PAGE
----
What alternatives do you have?

 

It seems unfair, but it’s worth noting that EAPCs (e-bikes) are treated in the eyes of the law as standard bikes provided they have pedals, go under 25km/hour, have working front and rear brakes at all times, lights and reflectors at night, and motors rated no higher than 250W. An electric scooter can meet many – but not all – of these requirements.

There is a lot of confusion among consumers regarding whether an electric scooter is classed as a moped, and it’s likely that this is due to their similarities with the more expensive and significantly faster GoPeds which were popular a few years back.

GoPeds are treated as mopeds in UK law, which means you cannot ride them on the pavement and if you wish to do so on the road they must be road-legal, taxed and insured. The rider must also be over the age of 16 and wearing a helmet.

Electric scooters to get green light to go on Britain’s public roads

Legalisation of e-scooters part of government’s wider plan for ‘transport revolution’

original Article Here

Alex Hern Technology editor
Published onMon 16 Mar 2020 11.50 GMT

 

Electric scooters will be allowed on public roads for the first time under a Department for Transport proposal which will consult on the rules required to allow the new technology to operate safely, the government has announced.

The legalisation of e-scooters is just one proposal in a wider plan to enable a “transport revolution”, which also involves projects to trial medical deliveries to the Isle of Wight using autonomous drones, and a test of self-driving cars between Bristol and Bath.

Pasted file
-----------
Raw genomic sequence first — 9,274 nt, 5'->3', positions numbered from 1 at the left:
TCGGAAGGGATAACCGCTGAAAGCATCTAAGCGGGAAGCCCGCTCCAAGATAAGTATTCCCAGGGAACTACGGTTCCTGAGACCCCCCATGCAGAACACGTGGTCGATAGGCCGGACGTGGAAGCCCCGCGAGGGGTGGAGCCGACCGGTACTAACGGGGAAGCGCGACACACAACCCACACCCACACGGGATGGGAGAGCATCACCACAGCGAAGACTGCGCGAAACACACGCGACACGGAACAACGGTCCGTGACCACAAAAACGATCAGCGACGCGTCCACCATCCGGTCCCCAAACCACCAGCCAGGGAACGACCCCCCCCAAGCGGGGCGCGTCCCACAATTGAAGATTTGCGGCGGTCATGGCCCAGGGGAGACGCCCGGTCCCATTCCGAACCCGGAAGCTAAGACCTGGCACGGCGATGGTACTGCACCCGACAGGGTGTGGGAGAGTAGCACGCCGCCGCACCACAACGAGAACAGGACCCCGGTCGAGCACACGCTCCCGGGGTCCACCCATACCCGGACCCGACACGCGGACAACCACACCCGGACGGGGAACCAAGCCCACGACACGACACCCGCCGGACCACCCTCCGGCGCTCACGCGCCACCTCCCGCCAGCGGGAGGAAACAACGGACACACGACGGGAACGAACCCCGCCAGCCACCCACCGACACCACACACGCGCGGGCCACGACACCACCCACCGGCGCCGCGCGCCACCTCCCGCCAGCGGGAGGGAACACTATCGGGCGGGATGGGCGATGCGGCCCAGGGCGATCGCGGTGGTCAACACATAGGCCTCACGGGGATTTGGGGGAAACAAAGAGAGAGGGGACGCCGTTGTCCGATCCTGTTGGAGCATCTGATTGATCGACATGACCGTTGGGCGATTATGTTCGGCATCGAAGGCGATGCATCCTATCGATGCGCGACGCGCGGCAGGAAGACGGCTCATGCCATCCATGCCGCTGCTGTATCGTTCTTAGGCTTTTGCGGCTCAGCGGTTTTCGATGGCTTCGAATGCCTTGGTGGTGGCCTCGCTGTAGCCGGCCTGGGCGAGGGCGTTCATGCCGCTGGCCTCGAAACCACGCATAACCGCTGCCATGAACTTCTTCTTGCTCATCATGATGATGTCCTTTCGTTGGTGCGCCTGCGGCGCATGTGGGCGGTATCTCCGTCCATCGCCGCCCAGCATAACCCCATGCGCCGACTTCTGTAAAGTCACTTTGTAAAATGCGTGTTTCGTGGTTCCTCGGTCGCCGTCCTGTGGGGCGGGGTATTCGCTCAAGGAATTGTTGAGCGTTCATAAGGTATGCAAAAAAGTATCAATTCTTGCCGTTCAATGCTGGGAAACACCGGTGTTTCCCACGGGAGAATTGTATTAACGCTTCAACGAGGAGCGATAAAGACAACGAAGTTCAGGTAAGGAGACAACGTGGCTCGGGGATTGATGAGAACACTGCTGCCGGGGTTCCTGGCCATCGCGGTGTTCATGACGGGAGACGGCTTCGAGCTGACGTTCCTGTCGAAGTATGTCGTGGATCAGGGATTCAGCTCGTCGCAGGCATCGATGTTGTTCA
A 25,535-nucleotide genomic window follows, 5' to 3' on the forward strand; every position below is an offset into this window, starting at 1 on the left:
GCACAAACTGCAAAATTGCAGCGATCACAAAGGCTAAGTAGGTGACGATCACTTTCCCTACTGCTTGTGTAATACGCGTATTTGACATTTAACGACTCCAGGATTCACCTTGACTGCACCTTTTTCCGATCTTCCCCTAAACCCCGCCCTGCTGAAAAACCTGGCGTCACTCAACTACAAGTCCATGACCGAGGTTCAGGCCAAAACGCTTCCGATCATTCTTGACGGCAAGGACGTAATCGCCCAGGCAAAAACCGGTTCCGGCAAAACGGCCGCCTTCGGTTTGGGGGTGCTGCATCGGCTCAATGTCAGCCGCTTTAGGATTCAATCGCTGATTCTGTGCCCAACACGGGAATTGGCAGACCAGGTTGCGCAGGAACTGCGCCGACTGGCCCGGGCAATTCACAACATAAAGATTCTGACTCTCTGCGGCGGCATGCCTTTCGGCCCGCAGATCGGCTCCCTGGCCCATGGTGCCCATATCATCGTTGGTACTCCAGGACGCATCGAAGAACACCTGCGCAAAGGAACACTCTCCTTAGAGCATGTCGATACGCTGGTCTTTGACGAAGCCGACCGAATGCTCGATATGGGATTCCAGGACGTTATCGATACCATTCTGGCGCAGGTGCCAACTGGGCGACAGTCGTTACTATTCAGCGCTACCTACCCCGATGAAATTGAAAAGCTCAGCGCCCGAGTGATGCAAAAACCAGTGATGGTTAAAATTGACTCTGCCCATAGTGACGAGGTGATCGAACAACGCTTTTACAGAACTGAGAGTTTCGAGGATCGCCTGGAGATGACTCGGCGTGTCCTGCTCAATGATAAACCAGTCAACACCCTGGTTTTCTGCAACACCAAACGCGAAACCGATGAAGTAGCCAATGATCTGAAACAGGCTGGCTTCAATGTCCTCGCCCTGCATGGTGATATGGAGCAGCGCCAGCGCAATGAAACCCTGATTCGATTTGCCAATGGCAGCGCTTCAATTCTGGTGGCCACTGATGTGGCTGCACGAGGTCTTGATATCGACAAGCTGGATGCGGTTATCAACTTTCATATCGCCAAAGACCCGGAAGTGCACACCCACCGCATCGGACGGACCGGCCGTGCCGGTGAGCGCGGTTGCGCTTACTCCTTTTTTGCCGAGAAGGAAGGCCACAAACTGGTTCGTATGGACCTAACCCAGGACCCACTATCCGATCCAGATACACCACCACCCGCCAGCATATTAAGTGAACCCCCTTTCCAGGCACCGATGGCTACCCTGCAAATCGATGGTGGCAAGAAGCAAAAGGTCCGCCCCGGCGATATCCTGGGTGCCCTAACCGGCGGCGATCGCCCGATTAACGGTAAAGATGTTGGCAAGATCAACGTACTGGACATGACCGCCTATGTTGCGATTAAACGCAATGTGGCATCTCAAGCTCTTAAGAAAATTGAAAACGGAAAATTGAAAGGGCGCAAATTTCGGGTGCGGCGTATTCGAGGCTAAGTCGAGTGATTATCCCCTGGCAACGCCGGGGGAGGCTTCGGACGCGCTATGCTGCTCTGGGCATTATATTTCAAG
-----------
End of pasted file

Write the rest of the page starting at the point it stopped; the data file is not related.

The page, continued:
But the scooters, which are already in widespread, if unlawful, use across the UK, will initially only be allowed in four “future transport zones”: Portsmouth and Southampton; the West of England Combined Authority (WECA); Derby and Nottingham; and the West Midlands.

The transport secretary, Grant Shapps, said the emerging technologies were “ripping up the rule book”.

“This review will ensure we understand the potential impacts of a wide range of new transport types such as e-scooters, helping to properly inform any decisions on legalisation.”

In other countries, electronic scooters have become strongly associated with rental apps, such as Lime, Bird, and the Uber subsidiary Jump. However, the legal situation has prevented them from operating e-scooters in the UK, except for Bird, which found a loophole that allowed the company to trial a service that remained exclusively on private land in London’s Olympic Park.

Lime, which runs an electric bike rental scheme in the UK, welcomed the news. The company’s director of UK policy and government affairs, Alan Clarke, said: “We’re delighted that the government is exploring offering greener ways to travel.

“Shared electric scooters are a safe, emission-free, affordable and convenient way of getting around. They help take cars off the road, with around a quarter of e-scooter trips replacing a car journey, cutting congestion and reducing air pollution.”

The government needs to amend legislation before the pilot schemes can begin, however, meaning it will be several months until e-scooters are allowed on UK roads. Under current laws, powered transport must fall into one of three broad categories: cars and motorcycles, which require licences, MOT checks and registration; electric bikes, which are effectively treated as normal bicycles provided they are pedal-assist; and electric wheelchairs and mobility scooters, which have a special allowance to be used on pavements.

The trial will assess what new restrictions should be put in place, such as a minimum age for riders, speed limits, licensing, insurance and helmets.

Other topics include minimum design standards, whether they should be allowed in cycle lanes, and what powers local authorities should have to manage e-scooter hire firms.

The absence of legislation enabling legal use of e-scooters on public roads has not prevented them being sold in Britain, however. The YouTube star and TV presenter Emily Hartridge became the first person in the UK to be killed while riding an e-scooter when she was struck by a lorry in Battersea, south London, in July last year, and the Metropolitan police stopped nearly 100 riders in London in a single week last summer.